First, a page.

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on that day. The Western, on the other hand, maintained, upon the authority of tradition and the primitive practice, that it ought to be kept on no other day than that of the resurrection of Jesus Christ. Disputes again, of a different complexion, agitated the Christian world upon the same subject. One church contended that leavened, another that unleavened bread only should be used on this occasion. Others contended whether the administration of this sacrament should be by the hands of the clergy only. Others, whether it should not be. confined to the sick. Others, whether it should be given to the young and mature promiscuously. Others, whether it should be received by the communicants standing, sitting, or kneeling, or as the Apostles received it. And others, whether it should be administered in the night-time as by our Saviour, or whether in the day, or whether only once, as at the Passover, or whether oftener in the year.

Another difficulty, but of a different nature, has occurred with respect to the Lord's Supper. This has arisen from the circumstance, that other ceremonies were enjoined


by our Saviour, in terms equally positive this, but which most Christians notwithstanding have thought themselves at liberty to reject. Among these the washing of feet is particularly to be noticed. This custom was of an emblematic nature. It was enjoined at the same time as that of the Lord's Supper, and on the same occasion. But it was enjoined in a more forcible and striking manner. The Sandimanians, when they rose into a Society, considered the injunction for this ordinance to be so obligatory, that they dared not dispense with it; and therefore, when they determined to celebrate the supper, they determined that the washing of feet should be an ordinance of their church. Most other Christians, however, have dismissed the washing of feet from their religious observance. The reason given has principally been, that it was an eastern custom, and therefore local. To this the answer has been, That the Passover, from whence the Lord's Supper is taken, was an eastern custom also, but that it was much more local. Travellers of different nations had their feet washed for them in the East. But none but those of the circumcision were admitted


admitted to the Passover-supper. If there fore the injunction relative to the washing of feet be equally strong with that relative to the celebration of the supper, it has been presumed that both ought to have been retained; and, if one has been dispensed with on account of its locality, that both ought to have been discarded.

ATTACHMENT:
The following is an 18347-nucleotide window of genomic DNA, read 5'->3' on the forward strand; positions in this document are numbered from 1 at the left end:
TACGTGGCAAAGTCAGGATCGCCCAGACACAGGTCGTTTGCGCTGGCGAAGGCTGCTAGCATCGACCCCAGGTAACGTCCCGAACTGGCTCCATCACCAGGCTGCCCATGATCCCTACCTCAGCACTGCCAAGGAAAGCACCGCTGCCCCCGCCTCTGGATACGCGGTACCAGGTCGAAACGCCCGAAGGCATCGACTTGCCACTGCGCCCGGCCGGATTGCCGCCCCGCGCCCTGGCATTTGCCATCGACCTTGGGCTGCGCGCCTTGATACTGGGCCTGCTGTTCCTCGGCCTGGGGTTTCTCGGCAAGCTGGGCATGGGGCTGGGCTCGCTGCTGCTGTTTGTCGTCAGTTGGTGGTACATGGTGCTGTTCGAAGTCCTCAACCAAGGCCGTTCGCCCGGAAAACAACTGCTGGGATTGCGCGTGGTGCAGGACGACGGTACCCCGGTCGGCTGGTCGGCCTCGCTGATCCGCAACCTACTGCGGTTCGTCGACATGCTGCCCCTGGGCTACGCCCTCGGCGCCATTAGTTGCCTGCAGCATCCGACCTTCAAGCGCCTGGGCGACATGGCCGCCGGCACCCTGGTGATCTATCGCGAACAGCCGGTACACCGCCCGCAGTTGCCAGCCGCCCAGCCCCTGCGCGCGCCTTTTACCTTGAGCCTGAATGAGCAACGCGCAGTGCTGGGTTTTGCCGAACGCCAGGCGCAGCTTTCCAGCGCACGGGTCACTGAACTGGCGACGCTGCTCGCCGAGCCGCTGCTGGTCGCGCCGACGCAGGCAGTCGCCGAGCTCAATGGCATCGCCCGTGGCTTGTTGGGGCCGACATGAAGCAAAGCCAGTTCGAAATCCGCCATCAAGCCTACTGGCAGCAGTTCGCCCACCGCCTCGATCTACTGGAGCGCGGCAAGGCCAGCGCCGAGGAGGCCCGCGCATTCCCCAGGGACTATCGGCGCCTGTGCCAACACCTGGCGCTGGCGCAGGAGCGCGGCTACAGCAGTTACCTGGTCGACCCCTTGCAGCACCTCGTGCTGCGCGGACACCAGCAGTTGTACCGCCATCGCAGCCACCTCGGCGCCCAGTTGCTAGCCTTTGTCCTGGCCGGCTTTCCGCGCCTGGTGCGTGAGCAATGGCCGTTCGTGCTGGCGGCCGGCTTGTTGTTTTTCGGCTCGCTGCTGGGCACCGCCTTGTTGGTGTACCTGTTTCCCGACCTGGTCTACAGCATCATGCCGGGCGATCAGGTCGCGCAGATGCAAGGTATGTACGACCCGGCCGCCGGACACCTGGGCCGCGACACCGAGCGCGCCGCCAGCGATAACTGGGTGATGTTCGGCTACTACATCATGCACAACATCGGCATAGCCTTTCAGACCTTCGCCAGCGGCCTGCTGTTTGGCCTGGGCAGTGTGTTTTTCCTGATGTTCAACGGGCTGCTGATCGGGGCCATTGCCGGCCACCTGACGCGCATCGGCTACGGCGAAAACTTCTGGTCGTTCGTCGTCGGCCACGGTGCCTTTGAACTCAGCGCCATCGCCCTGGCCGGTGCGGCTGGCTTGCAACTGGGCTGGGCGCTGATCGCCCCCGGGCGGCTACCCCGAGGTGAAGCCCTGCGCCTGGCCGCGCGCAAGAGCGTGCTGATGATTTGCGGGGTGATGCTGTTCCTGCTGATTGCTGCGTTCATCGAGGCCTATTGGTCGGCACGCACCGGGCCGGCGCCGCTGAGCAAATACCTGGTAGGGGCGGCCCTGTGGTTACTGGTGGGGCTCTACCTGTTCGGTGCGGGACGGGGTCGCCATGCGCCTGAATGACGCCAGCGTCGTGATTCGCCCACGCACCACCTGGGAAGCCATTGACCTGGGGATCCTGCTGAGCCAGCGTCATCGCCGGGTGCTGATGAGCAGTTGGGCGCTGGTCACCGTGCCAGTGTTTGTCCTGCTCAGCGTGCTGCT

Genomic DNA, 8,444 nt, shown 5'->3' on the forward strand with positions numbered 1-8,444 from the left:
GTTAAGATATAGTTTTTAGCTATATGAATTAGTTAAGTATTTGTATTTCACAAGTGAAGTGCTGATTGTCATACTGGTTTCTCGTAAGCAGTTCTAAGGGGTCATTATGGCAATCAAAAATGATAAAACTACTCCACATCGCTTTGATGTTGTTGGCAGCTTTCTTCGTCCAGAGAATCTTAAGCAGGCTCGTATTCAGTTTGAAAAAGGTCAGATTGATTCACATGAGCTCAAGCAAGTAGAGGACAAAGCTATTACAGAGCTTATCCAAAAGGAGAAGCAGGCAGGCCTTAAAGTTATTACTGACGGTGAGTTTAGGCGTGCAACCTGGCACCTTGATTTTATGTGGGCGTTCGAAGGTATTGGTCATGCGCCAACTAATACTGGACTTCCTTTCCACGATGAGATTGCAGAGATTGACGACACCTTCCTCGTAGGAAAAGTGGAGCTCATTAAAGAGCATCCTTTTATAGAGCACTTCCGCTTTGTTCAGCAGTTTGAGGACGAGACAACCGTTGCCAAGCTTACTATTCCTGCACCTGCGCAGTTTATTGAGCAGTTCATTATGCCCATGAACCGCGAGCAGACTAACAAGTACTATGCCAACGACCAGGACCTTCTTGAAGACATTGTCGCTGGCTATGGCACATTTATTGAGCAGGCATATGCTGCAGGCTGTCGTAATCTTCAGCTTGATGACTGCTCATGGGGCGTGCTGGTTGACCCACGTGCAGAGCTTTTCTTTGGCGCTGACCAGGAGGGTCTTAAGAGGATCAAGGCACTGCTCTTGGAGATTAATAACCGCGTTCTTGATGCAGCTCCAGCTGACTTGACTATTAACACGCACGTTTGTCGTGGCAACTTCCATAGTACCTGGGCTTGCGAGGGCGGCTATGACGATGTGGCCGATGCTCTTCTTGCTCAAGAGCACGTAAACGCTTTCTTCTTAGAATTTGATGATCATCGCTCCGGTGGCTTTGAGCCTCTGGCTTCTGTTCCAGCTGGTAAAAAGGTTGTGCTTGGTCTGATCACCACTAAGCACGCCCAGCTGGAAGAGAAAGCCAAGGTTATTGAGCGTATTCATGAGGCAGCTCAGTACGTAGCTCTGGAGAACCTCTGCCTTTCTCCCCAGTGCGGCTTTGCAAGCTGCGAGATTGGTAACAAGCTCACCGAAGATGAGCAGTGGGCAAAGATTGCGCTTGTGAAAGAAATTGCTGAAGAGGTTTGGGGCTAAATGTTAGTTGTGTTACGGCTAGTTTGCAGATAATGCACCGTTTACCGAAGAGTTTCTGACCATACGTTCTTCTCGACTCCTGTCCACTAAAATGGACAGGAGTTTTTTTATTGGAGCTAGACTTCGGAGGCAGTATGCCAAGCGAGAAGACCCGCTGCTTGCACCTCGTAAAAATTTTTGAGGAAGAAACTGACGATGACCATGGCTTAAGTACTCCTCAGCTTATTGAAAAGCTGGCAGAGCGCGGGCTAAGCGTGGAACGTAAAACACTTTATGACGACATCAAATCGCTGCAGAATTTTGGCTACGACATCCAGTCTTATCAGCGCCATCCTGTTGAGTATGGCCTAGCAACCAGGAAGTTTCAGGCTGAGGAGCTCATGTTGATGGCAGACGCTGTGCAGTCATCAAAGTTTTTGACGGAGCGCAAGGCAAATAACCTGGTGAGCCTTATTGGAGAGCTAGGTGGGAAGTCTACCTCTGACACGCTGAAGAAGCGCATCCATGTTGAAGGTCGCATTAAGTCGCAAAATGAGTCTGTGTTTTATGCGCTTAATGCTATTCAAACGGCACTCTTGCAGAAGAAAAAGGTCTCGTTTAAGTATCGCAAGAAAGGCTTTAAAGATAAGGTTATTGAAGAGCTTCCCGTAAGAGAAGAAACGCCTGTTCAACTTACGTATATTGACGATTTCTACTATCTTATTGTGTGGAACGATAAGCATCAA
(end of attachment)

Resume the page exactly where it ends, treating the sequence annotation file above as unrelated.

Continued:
That the washing of feet was enjoined much more emphatically than the supper, we may collect from Barclay, whose observations upon it I shall transcribe on this

occasion :

“But to give a further evidence," says he, "how these consequences have not any bottom from the practice of that ceremony, nor from the words following, 'Do this in remembrance of me,' let us consider another of the like nature, as it is at length expressed by John *: Jesus riseth from supper and laid aside his garments, and took a towel, and girded himself: after that, he poureth water into a bason, and began to wash the Disciples' feet, and to wipe them with the towel wherewith he was girded; Peter said

John xiii. 3, &c.


unto him, 'Thou shalt never wash my feet: Jesus answered him, 'If I wash thee not, thou hast no part with me.' So after he had washed their feet, he said, 'Know ye, what I have done to you? If I then, your Lord and Master, have washed your feet, ye also ought to wash one another's feet: for I have given you an example, that ye should do as I have done to you.' As to which let it be observed," continues Barclay, "that John related this passage to have been done at the same time with the other of breaking of bread; both being done the night of the Passover after supper. If we regard the narration of this, and the circumstances attending it, it was done with far more solemnity, and prescribed far more punctually and par ticularly, than the former. It is said only,

as he was eating he took bread,' so that this would seem to be but an occasional business but here, he rose up, he laid by his garments, he girded himself, he poured out the water, he washed their feet, he wiped them with a towel.' He did this to all of them; which are circumstances, surely, far more observable than those noted in the



other. The former was a practice common among the Jews, used by all masters of families, upon that occasion; but this, as to the manner, and person acting it, to wit, for the master to rise up, and wash the feet of his servants and disciples, was more singular and observable. In the breaking of bread, and giving of wine, it is not pleaded by our adversaries, nor yet mentioned in the text, that he particularly put them into the hands of all; but breaking it, and blessing it, gave it the nearest, and so they from hand to hand. But here it is mentioned, that he washed not the feet of one or two, but of many. He saith not in the former, if they do not eat of that bread, and drink of that wine, that they shall be prejudiced by it; but here he says expressly to Peter, that if he wash him not, he hath no part with him;' which being spoken upon Peter's refusing to let him wash his feet, would seem to import no less than not the continuance only, but even the necessity of the ceremony. In the former he saith, as it were passingly, 'Do this in remembrance of me;' but here he sitteth down again, he

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